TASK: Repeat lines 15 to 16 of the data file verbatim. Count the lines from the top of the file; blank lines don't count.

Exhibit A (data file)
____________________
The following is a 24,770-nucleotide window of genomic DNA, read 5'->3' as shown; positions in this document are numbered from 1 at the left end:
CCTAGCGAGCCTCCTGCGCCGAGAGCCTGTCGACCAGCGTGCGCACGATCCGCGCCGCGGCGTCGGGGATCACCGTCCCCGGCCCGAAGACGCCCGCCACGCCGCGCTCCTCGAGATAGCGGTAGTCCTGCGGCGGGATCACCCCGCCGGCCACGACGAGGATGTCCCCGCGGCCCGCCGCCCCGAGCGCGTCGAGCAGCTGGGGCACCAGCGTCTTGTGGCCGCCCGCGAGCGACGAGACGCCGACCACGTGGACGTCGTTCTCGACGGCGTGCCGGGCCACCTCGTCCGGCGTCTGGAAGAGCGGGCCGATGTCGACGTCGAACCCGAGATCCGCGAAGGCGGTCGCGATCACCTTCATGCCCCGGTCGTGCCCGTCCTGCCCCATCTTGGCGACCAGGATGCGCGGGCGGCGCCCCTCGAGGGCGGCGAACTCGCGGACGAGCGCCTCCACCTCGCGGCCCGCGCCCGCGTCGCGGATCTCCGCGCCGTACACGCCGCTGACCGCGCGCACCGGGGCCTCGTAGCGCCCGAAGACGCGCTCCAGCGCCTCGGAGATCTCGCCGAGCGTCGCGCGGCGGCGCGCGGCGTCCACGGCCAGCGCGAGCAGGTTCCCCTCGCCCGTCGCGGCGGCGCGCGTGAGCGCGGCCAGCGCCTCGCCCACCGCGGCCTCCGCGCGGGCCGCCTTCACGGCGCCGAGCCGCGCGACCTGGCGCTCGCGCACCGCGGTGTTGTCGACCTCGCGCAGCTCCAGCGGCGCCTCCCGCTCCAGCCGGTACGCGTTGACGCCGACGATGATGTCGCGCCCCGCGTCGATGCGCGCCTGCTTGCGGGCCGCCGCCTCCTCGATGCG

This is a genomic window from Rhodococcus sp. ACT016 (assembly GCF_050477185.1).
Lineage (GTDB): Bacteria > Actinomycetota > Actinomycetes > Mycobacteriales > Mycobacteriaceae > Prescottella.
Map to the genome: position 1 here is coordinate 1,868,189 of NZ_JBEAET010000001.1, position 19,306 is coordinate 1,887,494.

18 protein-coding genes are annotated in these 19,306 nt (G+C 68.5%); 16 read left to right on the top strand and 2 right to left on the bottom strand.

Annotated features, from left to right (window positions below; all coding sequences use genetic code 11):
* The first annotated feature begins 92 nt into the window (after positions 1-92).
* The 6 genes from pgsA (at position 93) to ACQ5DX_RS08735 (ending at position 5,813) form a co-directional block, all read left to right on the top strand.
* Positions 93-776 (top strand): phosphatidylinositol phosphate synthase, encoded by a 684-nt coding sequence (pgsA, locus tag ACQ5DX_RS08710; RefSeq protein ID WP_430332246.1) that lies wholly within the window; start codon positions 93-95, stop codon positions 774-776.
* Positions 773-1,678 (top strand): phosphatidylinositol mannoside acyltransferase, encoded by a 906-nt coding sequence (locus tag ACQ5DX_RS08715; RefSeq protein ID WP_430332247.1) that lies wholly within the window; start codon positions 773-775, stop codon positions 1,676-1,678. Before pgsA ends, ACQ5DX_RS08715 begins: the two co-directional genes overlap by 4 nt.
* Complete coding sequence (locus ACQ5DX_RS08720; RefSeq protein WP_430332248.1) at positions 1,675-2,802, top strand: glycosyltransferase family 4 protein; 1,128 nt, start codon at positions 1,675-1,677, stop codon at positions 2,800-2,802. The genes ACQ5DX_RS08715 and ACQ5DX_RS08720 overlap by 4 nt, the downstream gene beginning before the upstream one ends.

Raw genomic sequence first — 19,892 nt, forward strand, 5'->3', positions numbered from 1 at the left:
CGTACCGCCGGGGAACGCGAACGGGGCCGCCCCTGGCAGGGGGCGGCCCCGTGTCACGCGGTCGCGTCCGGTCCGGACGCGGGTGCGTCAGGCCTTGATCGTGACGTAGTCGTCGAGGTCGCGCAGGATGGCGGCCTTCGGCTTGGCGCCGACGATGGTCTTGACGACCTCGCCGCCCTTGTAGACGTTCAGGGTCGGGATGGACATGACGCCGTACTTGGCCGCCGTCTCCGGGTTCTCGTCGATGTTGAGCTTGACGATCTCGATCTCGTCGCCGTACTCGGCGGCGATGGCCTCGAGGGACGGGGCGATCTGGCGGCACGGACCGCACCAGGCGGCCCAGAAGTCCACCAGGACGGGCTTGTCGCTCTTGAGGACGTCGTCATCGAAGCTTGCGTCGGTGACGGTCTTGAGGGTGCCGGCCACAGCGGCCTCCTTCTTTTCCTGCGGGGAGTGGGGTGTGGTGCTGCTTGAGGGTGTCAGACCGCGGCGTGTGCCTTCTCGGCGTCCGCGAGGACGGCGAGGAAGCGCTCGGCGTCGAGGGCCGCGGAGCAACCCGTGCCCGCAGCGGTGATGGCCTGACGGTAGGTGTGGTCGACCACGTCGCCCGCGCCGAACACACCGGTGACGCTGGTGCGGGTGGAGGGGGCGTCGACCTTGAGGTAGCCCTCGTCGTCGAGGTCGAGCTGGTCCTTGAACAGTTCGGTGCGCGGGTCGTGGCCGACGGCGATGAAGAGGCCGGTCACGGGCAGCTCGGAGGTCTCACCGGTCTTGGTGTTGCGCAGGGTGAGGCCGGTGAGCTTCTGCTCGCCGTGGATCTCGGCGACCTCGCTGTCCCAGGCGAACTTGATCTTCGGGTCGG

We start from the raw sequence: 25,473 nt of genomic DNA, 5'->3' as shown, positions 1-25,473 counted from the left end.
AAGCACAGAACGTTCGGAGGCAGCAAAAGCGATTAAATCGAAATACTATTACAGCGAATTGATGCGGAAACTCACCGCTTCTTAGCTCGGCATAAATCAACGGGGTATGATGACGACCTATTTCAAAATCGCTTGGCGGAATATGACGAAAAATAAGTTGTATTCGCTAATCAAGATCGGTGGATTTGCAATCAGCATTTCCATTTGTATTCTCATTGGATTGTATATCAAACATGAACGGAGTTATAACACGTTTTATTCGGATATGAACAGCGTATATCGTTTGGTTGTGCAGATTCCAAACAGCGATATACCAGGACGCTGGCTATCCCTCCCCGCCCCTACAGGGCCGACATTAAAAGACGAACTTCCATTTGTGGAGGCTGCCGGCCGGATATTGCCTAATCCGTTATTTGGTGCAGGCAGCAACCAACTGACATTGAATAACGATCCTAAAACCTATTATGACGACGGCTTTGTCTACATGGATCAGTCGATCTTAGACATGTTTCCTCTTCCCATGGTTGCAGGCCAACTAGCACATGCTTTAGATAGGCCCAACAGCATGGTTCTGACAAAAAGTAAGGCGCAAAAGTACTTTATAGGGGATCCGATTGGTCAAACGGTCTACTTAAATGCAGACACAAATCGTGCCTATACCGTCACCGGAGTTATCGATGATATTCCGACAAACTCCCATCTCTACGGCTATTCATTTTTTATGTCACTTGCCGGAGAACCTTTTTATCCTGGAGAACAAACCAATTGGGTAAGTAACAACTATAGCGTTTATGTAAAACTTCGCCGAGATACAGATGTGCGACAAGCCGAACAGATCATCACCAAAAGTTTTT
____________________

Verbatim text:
We start from the raw sequence: 25,473 nt of genomic DNA, 5'->3' as shown, positions 1-25,473 counted from the left end.
AAGCACAGAACGTTCGGAGGCAGCAAAAGCGATTAAATCGAAATACTATTACAGCGAATTGATGCGGAAACTCACCGCTTCTTAGCTCGGCATAAATCAACGGGGTATGATGACGACCTATTTCAAAATCGCTTGGCGGAATATGACGAAAAATAAGTTGTATTCGCTAATCAAGATCGGTGGATTTGCAATCAGCATTTCCATTTGTATTCTCATTGGATTGTATATCAAACATGAACGGAGTTATAACACGTTTTATTCGGATATGAACAGCGTATATCGTTTGGTTGTGCAGATTCCAAACAGCGATATACCAGGACGCTGGCTATCCCTCCCCGCCCCTACAGGGCCGACATTAAAAGACGAACTTCCATTTGTGGAGGCTGCCGGCCGGATATTGCCTAATCCGTTATTTGGTGCAGGCAGCAACCAACTGACATTGAATAACGATCCTAAAACCTATTATGACGACGGCTTTGTCTACATGGATCAGTCGATCTTAGACATGTTTCCTCTTCCCATGGTTGCAGGCCAACTAGCACATGCTTTAGATAGGCCCAACAGCATGGTTCTGACAAAAAGTAAGGCGCAAAAGTACTTTATAGGGGATCCGATTGGTCAAACGGTCTACTTAAATGCAGACACAAATCGTGCCTATACCGTCACCGGAGTTATCGATGATATTCCGACAAACTCCCATCTCTACGGCTATTCATTTTTTATGTCACTTGCCGGAGAACCTTTTTATCCTGGAGAACAAACCAATTGGGTAAGTAACAACTATAGCGTTTATGTAAAACTTCGCCGAGATACAGATGTGCGACAAGCCGAACAGATCATCACCAAAAGTTTTT